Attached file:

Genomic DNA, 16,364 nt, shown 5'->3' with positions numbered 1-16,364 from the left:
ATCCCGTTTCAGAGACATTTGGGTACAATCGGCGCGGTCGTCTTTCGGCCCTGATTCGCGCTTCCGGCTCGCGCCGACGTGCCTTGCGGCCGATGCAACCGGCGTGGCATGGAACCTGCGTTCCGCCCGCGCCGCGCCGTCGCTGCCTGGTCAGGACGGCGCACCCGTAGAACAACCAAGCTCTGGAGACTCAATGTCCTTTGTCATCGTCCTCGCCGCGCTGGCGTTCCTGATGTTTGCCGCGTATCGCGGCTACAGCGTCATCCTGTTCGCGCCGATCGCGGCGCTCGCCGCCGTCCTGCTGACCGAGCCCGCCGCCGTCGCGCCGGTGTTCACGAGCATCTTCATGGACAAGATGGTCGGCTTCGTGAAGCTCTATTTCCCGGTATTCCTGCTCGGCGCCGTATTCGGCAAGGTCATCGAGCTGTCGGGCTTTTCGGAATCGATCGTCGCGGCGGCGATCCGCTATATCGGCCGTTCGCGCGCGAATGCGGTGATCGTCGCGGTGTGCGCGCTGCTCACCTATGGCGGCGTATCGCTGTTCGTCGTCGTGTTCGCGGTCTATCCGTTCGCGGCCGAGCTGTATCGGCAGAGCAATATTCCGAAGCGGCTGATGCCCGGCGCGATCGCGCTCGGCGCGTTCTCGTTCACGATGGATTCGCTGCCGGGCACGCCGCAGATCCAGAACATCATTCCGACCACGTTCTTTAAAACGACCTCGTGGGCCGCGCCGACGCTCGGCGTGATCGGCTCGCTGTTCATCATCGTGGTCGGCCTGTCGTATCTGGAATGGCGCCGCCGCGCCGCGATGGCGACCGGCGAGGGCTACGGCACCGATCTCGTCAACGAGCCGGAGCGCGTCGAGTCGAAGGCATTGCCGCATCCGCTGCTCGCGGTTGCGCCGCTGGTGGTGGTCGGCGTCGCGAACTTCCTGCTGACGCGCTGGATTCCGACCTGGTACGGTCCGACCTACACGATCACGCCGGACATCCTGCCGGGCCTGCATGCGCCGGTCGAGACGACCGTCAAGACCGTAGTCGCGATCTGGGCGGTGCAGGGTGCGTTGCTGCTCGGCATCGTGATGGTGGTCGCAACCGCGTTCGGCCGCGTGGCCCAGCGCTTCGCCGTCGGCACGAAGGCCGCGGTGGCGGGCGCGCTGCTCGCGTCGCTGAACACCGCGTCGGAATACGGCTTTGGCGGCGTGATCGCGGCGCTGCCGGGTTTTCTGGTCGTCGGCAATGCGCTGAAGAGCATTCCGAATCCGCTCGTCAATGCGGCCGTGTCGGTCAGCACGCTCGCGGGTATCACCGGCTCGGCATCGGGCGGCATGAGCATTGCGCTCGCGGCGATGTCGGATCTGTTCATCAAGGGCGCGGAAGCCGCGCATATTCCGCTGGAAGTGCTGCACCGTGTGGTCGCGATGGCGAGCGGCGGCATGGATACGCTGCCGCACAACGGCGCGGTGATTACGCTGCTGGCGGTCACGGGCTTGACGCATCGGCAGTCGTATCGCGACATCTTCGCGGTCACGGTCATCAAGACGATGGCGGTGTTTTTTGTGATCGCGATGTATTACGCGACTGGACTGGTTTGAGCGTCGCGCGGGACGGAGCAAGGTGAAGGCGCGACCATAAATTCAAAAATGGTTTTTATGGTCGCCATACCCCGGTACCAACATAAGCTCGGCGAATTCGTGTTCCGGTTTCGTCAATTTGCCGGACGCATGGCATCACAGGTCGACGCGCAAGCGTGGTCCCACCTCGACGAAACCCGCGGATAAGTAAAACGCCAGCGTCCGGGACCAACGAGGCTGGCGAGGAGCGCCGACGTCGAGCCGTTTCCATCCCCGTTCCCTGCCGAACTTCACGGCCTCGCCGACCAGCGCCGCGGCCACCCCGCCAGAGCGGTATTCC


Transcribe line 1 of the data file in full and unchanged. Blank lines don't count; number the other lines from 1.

Genomic DNA, 16,364 nt, shown 5'->3' with positions numbered 1-16,364 from the left: